Now lets seed the file with some sample data. Note that the connector configuration specifies a relative path for the file, so you should create the file in the same directory you are running Kafka Connect in.

$ echo -e "log line 1\nlog line 2" > test.txt

Next, start a Kafka Connect instance in standalone mode running this connector. For standalone mode, we can specify the connector configurations directly on the command line:

$ ./bin/connect-standalone ./etc/schema-registry/ \

Each of the two lines in our log file should be delivered to Kafka, having registered a schema with the Schema Registry. One way to validate that the data is there is to use the console consumer in another console to inspect the contents of the topic:

$ ./bin/kafka-avro-console-consumer --zookeeper localhost:2181 --topic connect-test --from-beginning
  "log line 1"
  "log line 2"

We can also start another connector to log each message to the console. Hit Ctrl-C to gracefully stop the Kafka Connect process. Then take a look at the configuration for a sink task that logs each message to the console:

$ cat ./etc/kafka/

The configuration contains similar settings to the file source. Because its functionality is so simple, it has no additional configuration parameters.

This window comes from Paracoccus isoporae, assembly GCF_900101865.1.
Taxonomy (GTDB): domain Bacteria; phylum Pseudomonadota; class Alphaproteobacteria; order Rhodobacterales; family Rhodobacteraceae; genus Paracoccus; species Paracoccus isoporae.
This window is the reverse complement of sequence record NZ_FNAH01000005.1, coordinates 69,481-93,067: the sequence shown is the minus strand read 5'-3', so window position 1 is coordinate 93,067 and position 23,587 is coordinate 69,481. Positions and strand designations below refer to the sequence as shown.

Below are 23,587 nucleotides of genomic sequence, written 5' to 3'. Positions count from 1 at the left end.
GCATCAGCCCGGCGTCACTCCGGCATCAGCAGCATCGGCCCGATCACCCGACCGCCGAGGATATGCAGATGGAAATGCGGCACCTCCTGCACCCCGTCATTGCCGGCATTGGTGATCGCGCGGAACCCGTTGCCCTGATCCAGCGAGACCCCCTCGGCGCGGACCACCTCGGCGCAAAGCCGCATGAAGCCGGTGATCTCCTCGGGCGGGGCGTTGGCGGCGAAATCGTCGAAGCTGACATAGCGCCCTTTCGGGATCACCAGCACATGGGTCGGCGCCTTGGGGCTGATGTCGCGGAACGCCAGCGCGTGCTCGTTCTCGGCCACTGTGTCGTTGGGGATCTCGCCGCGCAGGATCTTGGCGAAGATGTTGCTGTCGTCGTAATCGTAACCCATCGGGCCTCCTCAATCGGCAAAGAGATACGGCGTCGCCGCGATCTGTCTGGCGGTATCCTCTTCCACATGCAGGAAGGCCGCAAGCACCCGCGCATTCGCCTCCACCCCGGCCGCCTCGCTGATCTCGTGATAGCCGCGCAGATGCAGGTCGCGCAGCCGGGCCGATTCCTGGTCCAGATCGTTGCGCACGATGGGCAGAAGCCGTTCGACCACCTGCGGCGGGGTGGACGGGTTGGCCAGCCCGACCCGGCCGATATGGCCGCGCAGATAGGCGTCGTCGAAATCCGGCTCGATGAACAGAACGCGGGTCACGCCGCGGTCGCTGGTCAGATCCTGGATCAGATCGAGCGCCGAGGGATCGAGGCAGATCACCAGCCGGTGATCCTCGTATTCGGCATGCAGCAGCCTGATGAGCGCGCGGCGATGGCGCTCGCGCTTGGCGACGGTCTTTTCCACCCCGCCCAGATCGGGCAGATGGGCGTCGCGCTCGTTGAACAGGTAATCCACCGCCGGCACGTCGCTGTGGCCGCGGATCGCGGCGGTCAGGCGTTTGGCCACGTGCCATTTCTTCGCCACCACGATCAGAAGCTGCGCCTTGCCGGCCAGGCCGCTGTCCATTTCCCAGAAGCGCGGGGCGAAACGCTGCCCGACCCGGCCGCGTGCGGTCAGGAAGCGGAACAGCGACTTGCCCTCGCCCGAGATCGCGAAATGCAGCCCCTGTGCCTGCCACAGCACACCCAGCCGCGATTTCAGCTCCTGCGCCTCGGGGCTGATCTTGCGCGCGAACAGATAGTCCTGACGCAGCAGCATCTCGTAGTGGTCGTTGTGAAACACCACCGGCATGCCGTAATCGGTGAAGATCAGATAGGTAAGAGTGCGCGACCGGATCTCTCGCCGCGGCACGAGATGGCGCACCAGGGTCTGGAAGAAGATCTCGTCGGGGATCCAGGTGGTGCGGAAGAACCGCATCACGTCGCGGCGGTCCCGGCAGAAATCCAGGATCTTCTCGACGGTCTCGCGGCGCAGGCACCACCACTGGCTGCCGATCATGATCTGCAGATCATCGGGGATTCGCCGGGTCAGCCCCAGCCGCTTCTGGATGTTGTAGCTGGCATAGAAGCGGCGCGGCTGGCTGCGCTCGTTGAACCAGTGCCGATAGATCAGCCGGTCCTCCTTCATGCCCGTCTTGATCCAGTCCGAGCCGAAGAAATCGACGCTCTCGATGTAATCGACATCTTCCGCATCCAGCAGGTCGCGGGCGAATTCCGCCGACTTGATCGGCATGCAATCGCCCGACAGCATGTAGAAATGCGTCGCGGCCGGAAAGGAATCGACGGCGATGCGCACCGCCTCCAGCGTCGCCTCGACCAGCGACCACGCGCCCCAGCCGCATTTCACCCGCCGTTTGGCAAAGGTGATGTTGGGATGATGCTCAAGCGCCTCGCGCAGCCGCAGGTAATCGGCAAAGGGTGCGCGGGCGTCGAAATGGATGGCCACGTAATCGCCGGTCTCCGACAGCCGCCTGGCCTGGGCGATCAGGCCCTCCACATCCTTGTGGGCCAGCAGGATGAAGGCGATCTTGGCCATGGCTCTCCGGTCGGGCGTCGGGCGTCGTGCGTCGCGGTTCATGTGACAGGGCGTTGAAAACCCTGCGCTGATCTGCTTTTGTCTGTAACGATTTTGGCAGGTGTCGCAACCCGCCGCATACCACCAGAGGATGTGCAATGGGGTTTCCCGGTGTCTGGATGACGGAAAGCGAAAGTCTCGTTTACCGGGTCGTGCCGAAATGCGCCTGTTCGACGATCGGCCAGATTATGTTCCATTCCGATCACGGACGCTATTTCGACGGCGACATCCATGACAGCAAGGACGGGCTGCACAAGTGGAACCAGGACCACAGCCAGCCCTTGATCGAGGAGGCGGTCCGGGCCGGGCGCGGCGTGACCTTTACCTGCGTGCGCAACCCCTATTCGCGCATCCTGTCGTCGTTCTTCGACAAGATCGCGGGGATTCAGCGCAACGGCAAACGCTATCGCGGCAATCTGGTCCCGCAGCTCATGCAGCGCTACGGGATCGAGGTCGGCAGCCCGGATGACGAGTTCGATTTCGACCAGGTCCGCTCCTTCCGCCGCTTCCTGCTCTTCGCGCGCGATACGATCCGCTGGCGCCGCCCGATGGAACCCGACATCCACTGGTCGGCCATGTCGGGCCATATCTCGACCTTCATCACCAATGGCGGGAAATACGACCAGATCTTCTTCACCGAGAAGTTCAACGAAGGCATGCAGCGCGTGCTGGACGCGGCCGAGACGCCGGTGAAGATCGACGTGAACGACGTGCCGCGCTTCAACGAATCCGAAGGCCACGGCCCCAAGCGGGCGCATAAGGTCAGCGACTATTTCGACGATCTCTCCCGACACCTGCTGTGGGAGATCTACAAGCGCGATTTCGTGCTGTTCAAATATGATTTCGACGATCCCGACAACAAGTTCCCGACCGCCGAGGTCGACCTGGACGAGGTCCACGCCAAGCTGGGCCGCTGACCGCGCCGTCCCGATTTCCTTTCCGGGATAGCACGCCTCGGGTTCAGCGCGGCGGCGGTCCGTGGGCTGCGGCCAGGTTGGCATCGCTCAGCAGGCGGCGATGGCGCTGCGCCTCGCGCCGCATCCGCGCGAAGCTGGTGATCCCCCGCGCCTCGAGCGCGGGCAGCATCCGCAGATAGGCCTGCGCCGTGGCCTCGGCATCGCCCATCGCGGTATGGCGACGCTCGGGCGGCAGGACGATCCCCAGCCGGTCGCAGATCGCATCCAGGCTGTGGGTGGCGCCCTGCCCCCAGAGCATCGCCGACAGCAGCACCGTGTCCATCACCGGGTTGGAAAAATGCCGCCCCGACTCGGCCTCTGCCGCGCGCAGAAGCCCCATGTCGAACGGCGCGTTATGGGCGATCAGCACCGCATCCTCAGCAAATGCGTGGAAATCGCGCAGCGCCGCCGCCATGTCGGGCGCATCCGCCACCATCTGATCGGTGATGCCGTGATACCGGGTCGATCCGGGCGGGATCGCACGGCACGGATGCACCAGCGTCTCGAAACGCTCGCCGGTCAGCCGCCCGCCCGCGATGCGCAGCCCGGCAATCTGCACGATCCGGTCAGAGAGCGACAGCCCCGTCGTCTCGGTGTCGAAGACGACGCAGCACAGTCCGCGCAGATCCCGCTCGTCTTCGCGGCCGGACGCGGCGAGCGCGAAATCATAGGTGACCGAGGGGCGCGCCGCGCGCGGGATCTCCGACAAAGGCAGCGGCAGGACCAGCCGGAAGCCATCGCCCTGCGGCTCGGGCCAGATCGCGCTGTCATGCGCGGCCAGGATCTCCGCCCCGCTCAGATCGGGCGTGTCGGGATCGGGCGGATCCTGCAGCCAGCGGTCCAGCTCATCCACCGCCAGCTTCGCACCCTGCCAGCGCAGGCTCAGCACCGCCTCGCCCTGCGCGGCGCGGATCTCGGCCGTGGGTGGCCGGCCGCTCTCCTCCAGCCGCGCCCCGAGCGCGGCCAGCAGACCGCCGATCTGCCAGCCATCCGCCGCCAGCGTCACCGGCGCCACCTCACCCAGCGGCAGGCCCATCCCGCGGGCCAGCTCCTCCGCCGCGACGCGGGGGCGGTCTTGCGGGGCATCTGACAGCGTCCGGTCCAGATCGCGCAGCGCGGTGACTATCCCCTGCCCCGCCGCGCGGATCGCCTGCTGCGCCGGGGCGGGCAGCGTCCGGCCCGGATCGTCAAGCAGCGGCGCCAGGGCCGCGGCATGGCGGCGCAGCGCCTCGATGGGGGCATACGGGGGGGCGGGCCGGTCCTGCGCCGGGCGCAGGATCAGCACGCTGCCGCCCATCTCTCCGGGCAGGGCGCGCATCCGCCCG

Now start the Kafka Connect standalone process, but this time specify both connector configurations. They will run in the same process, but each will have its own dedicated thread.

$ ./bin/connect-standalone ./etc/schema-registry/ \
      ./etc/kafka/ ./etc/kafka/
  ... [ start up logs clipped ] ...
  "log line 1"
  "log line 2"

Once the process is up and running, you should see the two log lines written to the console as the sink connector consumes them. Note that the messages were not written again by the source connector because it was able to resume from the same point in the file where it left off when we shut down the previous process.

With both connectors running, we can see data flowing end-to-end in real time. Use another terminal to add more lines to the text file:

$ echo -e "log line 3\nlog line 4" >> test.txt

and you should see them output on the console of the Kafka Connect standalone process. The new data was picked up by the source connector, written to Kafka, read by the sink connector from Kafka, and finally logged to the console.

Both source and sink connectors can track offsets, so you can start and stop the process any number of times and add more data to the input file and both will resume where they previously left off.

The connectors demonstrated in this quickstart are intentionally simple so no additional dependencies are necessary. Most connectors will require a bit more configuration to specify how to connect to the source or sink system and what data to copy, and for many you will want to execute on a Kafka Connect cluster for scalability and fault tolerance. To get started with you’ll want to see the user guide for more details on running and managing Kafka Connect, including how to run in distributed mode. The Connectors section includes details on configuring and deploying the connectors that ship with Confluent Platform.


  • Kafka
  • Required for Avro support: Schema Registry 2.0.0 recommended, 1.0 minimum